These past few seasons for Southland have been rough. As a show dedicated to taking a raw and authentic look at Los Angeles and the lives of the LAPD who police it, Homeland has taken quite a few hits— including being kicked off their previous network, NBC. Now as Homeland starts up its fifth season this week, the creators and cast of the show hope that they’ve found a new home in TNT. Their new station has also been re-airing old episodes of the show except less censored, allowing fans to really get into the dark nature of the stories.

It looks like Mr. Cry Me A River has taken a long look in the mirror and decided that he’s grown tired of acting. Now, Justin Timberlake prepares to release his new album The 20/20 Experience in March— but for those squealing fans who can’t wait to get a taste, “Mirrors” has been released as one of the singles. In the song, Timberlake belts, “it was easy coming back to you once I figured it out.” I guess Timberlake has figured it out, because he’s coming back to us fully equipped with suit and tie.

Feeling the effects days later Beyoncé—“Halo” Beyoncé’s flame refuses to go out—a lip-syncing scandal and hologramenhanced performances aside, she’s insanely talented. And sometimes it takes returning to her older hits to remember that. Well before she announced the Mrs. Carter World Tour, Beyoncé was performing beautiful music. The chart-topping power ballad “Halo” received Best Female Pop Vocal Performance at the 52nd

Grammy Awards. With a range of melodies and a catchy chorus, this single showcases Beyoncé’s vocal powers. “Halo” has been mashed up on Glee, covered by Florence + the Machine and performed with Chris Martin in a charity telethon. While Ryan Tedder of OneRepublic penned “Halo,” Beyoncé gave the words passion and emotion. She doesn’t need pyrotechnics or extravagant outfits—her voice speaks for itself. —Sumedha Arya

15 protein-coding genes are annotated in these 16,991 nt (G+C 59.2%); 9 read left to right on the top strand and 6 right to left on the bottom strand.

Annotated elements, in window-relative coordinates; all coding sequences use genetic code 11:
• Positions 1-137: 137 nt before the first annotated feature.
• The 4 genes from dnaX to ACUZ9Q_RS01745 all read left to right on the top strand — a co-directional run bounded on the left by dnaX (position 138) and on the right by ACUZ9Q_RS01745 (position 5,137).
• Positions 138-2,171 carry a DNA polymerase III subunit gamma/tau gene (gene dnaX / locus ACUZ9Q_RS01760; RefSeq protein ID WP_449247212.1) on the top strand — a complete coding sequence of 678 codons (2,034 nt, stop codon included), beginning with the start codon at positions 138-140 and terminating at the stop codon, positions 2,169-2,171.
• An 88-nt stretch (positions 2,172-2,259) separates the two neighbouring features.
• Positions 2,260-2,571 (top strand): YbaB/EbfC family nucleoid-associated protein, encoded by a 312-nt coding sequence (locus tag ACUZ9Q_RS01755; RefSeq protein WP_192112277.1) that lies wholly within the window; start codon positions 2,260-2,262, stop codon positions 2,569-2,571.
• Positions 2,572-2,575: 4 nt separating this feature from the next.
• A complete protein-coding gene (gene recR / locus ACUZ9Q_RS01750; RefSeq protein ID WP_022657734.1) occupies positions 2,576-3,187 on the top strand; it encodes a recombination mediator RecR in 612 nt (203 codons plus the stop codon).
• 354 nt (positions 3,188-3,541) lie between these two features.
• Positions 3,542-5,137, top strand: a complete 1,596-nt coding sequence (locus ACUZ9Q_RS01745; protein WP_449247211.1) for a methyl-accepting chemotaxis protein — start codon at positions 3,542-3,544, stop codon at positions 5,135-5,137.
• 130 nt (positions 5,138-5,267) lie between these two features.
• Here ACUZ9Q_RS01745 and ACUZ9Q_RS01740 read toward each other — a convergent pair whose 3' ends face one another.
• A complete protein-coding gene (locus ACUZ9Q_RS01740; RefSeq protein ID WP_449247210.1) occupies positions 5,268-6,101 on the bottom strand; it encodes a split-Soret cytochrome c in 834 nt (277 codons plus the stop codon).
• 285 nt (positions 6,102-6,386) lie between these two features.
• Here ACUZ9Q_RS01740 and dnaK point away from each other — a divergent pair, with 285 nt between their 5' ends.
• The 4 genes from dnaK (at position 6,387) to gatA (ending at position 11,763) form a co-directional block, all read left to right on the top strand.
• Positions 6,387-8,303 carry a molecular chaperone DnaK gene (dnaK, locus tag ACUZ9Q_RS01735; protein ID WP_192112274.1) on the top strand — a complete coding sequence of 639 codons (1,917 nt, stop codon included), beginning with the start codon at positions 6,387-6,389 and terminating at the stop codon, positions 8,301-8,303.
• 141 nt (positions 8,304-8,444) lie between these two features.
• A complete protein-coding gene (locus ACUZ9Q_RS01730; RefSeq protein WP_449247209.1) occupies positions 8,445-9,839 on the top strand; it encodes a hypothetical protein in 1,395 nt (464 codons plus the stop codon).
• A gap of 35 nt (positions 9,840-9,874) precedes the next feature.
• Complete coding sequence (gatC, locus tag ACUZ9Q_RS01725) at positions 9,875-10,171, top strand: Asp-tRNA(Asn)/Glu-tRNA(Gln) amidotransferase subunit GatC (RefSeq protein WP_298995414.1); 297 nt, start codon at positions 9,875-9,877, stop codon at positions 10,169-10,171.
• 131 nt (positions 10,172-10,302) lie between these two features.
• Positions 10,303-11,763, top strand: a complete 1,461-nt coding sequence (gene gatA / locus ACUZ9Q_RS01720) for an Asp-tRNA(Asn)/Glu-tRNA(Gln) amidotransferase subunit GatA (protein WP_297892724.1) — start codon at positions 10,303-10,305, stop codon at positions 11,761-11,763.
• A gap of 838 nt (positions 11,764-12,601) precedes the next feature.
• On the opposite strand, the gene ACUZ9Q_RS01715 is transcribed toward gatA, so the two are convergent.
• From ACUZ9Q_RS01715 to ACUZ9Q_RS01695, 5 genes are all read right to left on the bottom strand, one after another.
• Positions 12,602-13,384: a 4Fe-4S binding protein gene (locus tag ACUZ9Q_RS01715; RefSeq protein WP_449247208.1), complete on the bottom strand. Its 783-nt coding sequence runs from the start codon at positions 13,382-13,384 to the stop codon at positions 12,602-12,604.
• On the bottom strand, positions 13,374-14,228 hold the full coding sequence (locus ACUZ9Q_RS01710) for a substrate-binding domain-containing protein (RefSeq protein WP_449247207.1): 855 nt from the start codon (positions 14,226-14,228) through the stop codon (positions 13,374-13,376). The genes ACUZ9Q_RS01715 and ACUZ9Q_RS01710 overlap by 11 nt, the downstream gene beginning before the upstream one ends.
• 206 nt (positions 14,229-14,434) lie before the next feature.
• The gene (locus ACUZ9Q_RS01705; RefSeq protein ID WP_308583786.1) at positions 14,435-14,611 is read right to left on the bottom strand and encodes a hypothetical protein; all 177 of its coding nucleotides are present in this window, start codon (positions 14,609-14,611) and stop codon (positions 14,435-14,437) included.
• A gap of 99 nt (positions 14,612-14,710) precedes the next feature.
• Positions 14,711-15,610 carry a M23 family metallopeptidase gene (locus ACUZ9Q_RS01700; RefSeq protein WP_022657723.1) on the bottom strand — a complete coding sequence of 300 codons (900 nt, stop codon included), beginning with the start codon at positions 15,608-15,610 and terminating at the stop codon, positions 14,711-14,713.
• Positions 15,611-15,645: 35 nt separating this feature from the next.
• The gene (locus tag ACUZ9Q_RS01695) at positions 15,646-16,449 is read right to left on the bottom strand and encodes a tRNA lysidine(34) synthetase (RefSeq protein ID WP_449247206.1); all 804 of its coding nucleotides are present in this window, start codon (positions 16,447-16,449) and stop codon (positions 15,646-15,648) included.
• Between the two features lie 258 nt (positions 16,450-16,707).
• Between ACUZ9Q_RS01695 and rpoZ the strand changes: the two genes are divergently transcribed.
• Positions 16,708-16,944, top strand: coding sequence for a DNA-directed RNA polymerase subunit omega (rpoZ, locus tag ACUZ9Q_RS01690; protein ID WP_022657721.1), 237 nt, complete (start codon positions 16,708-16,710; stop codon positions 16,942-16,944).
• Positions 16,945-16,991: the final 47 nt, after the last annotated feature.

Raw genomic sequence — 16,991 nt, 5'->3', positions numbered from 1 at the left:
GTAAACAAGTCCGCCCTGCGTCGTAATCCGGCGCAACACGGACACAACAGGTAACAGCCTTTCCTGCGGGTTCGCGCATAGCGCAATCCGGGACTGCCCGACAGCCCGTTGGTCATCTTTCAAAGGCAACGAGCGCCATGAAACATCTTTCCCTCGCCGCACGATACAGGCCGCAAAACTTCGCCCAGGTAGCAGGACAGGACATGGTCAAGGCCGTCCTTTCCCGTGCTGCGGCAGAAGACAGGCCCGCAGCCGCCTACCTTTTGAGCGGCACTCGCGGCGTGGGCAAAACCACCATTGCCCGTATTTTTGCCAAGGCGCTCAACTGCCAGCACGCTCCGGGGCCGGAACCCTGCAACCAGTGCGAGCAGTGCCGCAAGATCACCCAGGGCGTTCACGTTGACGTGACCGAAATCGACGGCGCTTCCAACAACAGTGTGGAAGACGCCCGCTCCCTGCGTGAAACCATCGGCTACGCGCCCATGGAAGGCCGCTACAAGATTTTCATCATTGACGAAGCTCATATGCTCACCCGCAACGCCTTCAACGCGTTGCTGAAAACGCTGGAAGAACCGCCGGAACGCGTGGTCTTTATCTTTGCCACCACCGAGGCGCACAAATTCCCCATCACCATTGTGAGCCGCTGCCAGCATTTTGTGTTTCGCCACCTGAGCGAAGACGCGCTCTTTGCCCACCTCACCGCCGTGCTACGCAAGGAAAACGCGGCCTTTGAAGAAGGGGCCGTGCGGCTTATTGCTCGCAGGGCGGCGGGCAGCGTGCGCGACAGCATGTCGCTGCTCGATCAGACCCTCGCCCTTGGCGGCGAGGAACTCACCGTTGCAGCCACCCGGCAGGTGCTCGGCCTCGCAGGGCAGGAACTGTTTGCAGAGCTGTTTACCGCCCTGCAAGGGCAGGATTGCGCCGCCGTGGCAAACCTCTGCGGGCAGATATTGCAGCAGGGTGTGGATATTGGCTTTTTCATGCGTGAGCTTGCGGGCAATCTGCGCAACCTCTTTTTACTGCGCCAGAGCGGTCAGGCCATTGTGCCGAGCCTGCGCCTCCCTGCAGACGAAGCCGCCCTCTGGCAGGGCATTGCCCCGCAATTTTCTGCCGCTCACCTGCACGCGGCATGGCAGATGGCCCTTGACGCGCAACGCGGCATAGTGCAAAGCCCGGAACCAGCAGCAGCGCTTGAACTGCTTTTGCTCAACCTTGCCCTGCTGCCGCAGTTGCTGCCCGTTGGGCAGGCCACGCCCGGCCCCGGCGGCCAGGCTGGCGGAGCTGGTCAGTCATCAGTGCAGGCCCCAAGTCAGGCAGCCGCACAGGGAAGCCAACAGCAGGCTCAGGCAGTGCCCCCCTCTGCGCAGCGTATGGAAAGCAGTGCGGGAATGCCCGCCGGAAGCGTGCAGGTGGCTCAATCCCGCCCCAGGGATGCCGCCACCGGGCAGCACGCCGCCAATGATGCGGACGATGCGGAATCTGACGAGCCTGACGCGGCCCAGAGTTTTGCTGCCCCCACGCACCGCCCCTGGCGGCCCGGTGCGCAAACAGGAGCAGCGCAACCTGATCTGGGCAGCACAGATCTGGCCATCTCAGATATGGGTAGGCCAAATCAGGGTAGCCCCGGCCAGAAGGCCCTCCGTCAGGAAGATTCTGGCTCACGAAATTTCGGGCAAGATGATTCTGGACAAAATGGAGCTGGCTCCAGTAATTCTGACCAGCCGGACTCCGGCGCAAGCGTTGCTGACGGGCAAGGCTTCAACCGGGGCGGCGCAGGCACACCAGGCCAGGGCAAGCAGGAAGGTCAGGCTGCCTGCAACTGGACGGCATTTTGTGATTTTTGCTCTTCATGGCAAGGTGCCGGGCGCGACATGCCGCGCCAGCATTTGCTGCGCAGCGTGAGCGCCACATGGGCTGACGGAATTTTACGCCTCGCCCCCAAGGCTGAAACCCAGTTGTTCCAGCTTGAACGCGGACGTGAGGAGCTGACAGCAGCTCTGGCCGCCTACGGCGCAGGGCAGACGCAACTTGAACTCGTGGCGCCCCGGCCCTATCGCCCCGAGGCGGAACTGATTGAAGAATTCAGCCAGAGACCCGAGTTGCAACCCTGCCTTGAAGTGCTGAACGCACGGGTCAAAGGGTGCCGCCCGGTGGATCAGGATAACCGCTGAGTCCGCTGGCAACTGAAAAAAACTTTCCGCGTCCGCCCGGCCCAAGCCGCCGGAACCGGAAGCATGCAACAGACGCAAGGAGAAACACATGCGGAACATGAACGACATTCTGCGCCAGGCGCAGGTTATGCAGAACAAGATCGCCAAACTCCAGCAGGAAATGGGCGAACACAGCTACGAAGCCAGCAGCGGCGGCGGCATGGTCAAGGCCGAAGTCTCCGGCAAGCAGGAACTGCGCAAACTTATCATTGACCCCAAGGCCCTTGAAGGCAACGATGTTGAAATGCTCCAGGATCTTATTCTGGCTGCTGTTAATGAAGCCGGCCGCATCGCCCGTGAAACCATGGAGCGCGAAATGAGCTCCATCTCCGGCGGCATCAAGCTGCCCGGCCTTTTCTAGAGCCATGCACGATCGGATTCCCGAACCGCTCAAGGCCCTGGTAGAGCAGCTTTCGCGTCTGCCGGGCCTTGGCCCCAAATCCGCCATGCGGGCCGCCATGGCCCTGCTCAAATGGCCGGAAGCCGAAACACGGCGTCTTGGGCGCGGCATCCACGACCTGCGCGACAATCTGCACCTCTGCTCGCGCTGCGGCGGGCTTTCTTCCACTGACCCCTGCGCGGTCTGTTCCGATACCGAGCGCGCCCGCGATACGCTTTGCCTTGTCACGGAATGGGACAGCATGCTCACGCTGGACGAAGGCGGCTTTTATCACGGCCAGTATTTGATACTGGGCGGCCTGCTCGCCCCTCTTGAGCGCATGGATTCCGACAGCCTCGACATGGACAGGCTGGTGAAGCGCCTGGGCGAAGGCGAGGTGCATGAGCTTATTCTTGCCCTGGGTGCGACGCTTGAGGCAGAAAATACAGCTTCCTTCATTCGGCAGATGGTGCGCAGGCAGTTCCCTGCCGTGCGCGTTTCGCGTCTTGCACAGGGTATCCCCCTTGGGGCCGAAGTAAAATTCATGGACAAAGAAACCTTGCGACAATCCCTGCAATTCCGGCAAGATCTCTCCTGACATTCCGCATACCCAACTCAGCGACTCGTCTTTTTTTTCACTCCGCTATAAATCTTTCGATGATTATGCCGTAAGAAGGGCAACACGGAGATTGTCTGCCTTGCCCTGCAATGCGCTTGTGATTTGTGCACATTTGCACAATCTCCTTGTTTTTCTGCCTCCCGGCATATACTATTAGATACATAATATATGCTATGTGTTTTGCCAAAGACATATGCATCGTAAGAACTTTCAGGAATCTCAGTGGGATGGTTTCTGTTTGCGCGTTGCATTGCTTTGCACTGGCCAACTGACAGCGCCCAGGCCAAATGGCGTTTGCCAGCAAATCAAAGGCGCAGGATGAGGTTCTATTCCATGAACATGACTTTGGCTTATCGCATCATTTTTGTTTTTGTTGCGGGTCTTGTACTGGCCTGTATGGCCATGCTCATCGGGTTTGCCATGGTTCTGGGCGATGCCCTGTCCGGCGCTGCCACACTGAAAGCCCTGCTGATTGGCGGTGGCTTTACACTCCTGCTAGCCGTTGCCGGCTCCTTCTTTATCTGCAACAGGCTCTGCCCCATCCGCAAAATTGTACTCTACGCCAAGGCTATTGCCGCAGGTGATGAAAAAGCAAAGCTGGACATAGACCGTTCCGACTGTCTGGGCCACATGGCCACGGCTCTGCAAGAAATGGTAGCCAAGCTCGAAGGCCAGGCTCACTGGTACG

file photo

Brent Holmes Arts & Life Editor GGGGF Side Effects Director: Steven Soderbergh Starring: Jude Law, Rooney Mara, Channing Tatum, and Catherine Zeta-Jones February or March is typically not the best time to see a movie—unless it happens to be nominated for an Oscar. However, Steven Soderbergh’s Side Effects is an expertly crafted psychological thriller where the effects take a couple of days to kick in. Side Effects is effective because it is a film about characters who are trapped under the influence of other characters’ actions. Emily’s (Rooney Mara) husband, Martin (Channing Tatum), has just been released from prison after being convicted of insider trading. She has been suffering from depression since his arrest and seeks the help of Dr. Banks (Jude Law) who prescribes a drug called Ablixa to help her. When one of the side effects of the drug results in a murder, Banks and Emily find themselves at the mercy of many